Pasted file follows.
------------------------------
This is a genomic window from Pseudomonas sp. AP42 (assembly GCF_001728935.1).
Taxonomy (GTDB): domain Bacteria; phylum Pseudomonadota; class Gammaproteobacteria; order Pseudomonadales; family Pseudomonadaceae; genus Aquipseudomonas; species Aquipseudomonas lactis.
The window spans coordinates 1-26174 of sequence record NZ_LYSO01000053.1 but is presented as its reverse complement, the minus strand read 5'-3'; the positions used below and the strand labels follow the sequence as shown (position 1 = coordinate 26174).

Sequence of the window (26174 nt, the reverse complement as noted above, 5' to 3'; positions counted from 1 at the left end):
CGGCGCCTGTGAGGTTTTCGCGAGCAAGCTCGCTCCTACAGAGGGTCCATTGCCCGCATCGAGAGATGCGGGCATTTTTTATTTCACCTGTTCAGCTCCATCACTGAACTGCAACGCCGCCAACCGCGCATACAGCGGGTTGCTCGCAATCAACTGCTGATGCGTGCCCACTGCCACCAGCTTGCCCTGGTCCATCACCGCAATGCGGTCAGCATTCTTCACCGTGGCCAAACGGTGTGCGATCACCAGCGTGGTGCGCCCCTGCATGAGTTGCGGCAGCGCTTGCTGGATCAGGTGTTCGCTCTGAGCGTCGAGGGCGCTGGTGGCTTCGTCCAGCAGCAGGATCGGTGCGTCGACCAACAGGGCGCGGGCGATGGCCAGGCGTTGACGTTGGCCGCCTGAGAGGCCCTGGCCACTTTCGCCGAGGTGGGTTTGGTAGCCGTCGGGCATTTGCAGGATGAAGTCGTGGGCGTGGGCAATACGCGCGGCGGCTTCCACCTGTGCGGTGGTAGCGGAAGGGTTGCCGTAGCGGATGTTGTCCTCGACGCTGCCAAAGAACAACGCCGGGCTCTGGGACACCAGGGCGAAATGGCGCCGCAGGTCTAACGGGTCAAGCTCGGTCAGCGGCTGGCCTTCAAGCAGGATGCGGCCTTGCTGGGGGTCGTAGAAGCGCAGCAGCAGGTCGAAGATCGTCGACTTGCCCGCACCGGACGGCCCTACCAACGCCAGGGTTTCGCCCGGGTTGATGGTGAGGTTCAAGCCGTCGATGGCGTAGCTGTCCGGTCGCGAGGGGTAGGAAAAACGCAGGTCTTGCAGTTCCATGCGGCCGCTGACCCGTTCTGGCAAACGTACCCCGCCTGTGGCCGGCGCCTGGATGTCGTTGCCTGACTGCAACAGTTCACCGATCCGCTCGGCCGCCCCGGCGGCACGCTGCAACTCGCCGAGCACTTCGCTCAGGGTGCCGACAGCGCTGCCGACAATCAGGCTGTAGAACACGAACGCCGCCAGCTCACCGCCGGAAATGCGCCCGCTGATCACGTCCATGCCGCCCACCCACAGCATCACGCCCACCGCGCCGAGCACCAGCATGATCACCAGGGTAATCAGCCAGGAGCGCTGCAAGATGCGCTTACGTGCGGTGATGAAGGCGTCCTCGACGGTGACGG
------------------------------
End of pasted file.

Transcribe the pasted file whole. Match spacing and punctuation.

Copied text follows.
This is a genomic window from Pseudomonas sp. AP42 (assembly GCF_001728935.1).
Taxonomy (GTDB): domain Bacteria; phylum Pseudomonadota; class Gammaproteobacteria; order Pseudomonadales; family Pseudomonadaceae; genus Aquipseudomonas; species Aquipseudomonas lactis.
The window spans coordinates 1-26174 of sequence record NZ_LYSO01000053.1 but is presented as its reverse complement, the minus strand read 5'-3'; the positions used below and the strand labels follow the sequence as shown (position 1 = coordinate 26174).

Sequence of the window (26174 nt, the reverse complement as noted above, 5' to 3'; positions counted from 1 at the left end):
CGGCGCCTGTGAGGTTTTCGCGAGCAAGCTCGCTCCTACAGAGGGTCCATTGCCCGCATCGAGAGATGCGGGCATTTTTTATTTCACCTGTTCAGCTCCATCACTGAACTGCAACGCCGCCAACCGCGCATACAGCGGGTTGCTCGCAATCAACTGCTGATGCGTGCCCACTGCCACCAGCTTGCCCTGGTCCATCACCGCAATGCGGTCAGCATTCTTCACCGTGGCCAAACGGTGTGCGATCACCAGCGTGGTGCGCCCCTGCATGAGTTGCGGCAGCGCTTGCTGGATCAGGTGTTCGCTCTGAGCGTCGAGGGCGCTGGTGGCTTCGTCCAGCAGCAGGATCGGTGCGTCGACCAACAGGGCGCGGGCGATGGCCAGGCGTTGACGTTGGCCGCCTGAGAGGCCCTGGCCACTTTCGCCGAGGTGGGTTTGGTAGCCGTCGGGCATTTGCAGGATGAAGTCGTGGGCGTGGGCAATACGCGCGGCGGCTTCCACCTGTGCGGTGGTAGCGGAAGGGTTGCCGTAGCGGATGTTGTCCTCGACGCTGCCAAAGAACAACGCCGGGCTCTGGGACACCAGGGCGAAATGGCGCCGCAGGTCTAACGGGTCAAGCTCGGTCAGCGGCTGGCCTTCAAGCAGGATGCGGCCTTGCTGGGGGTCGTAGAAGCGCAGCAGCAGGTCGAAGATCGTCGACTTGCCCGCACCGGACGGCCCTACCAACGCCAGGGTTTCGCCCGGGTTGATGGTGAGGTTCAAGCCGTCGATGGCGTAGCTGTCCGGTCGCGAGGGGTAGGAAAAACGCAGGTCTTGCAGTTCCATGCGGCCGCTGACCCGTTCTGGCAAACGTACCCCGCCTGTGGCCGGCGCCTGGATGTCGTTGCCTGACTGCAACAGTTCACCGATCCGCTCGGCCGCCCCGGCGGCACGCTGCAACTCGCCGAGCACTTCGCTCAGGGTGCCGACAGCGCTGCCGACAATCAGGCTGTAGAACACGAACGCCGCCAGCTCACCGCCGGAAATGCGCCCGCTGATCACGTCCATGCCGCCCACCCACAGCATCACGCCCACCGCGCCGAGCACCAGCATGATCACCAGGGTAATCAGCCAGGAGCGCTGCAAGATGCGCTTACGTGCGGTGATGAAGGCGTCCTCGACGGTGACGG